Canterbury Tales vs Don Quixote: Compare & Contrast
Satire refers to the use of a biting literary tool by writers in books, essays, poems, and other forms of literary works to communicate a certain message with the ultimate objective being to encourage positive behavior. Both Geoffrey Chaucer and Miguel de Cervantes use sarcasm and ridicule liberally and in an expert manner in their literal works to attack the vices he witnessed during his time. Most of the pilgrims presented by the authors are satirized. In some sections of both The Canterbury Tales and Don Quixote, the authors have used satire in a more subtle manner.
Satire in the Canterbury Tales
Chaucer’s use of satire is evident in the characters’ names and their behavior and the estates within which the characters reside. The first readily evident incident of satire is in the character of The Knight. The author portrays a knight as a real person. The realistic nature pursued by the author is not limited to the positive and perfect attributes of the knights. Instead, the author succeeds in portraying a knight as a person with significant flows the makes them fall short of the standards set for knights in the society at the time. Chaucer used creativity to portray Knights as people with less honorable qualities (Puchner, Conklin, and Denecke 665).
Chaucer portrays Knights as people who follow the expected codes of chivalry; participate in duels and battles in which they win or fail honorably, and show lots of grace in courtly love. For example, he presents both Arcita and Palamon as the perfect Knights. He, however, betrays this position towards the end of the tale because we see that none of the nights is recognized as the clear winner. They, therefore, leave very unhappy. Through this gesture, the author communicates to us the silliness in some of the chivalries embraced by society. The irony in this story is common in other tales in the sense that the ideas presented in each tale satirically reflected back to the character (Puchner, Conklin, and Denecke 664).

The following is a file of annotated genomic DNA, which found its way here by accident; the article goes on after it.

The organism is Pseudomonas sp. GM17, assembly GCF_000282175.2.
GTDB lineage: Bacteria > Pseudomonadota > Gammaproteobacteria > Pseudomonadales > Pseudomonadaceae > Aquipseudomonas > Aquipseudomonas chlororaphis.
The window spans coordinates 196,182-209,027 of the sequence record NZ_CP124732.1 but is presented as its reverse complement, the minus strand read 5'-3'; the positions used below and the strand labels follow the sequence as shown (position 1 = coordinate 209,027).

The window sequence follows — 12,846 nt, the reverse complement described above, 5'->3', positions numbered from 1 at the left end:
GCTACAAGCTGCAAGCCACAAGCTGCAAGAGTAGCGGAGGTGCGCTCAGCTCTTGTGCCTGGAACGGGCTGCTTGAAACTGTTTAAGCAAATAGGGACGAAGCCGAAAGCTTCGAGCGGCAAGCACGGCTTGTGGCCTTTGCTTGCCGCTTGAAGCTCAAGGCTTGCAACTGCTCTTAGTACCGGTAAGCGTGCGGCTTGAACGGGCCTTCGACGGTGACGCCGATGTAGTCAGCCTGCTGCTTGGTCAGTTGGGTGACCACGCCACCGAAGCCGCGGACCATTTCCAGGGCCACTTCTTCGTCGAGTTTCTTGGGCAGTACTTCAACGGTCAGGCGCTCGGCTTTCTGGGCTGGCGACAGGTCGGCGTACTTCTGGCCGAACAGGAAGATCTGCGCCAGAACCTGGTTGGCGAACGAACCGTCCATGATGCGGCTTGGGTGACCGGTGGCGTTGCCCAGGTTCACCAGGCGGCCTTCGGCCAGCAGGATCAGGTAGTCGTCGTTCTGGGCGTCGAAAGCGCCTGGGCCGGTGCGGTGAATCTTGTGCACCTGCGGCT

Satire in the Don Quixote
Reading Don Quixote makes one develop the impression that one of the objectives the author had when he wrote the book to satirize the chivalrous romantic tales used during his days. It’s evident that Cervantes was determined to communicate a message that most of the traditions held by the community at the time were unrealistic and did not represent any real period in the past or the future. His journey to achieve satire in his book involved the use of incongruity, exaggeration, verbal irony an parody, which he extended to both humans and institutions of his time (Puchner, Conklin, and Denecke 393).
Throughout the book, there are numerous scenes where Cervantes imitates the chivalric romance of his time, albeit in an exaggerated manner. For example, when he says that Quixote read so many romances to the extent that his brain dried up, it is evident that the author is satirical of how Quixote behaved in comparison to what was expected of him (Puchner, Conklin and Denecke 396).
Cervantes also uses plenty of irony in his book where he said one thing when he meant another. One clear incident where irony is employed as part of the satirical composition is when he refers to a village curate as a learned man. He goes ahead to support the idea the village curate is ‘learned’ by stating that he went to an institution known as Siguenza. At this point, Cervantes’s tone is no doubt sarcastic because there is no way in the real world where a person who attended such a low-class institution would be referred to as “learned” especially when graduates from other institutions are present (Puchner, Conklin and Denecke 399).
Puchner, Martin, Suzanne Conklin A., Wiebke Denecke. Norton Anthology of World Literature. NY: Norton & Company. 2012. Print.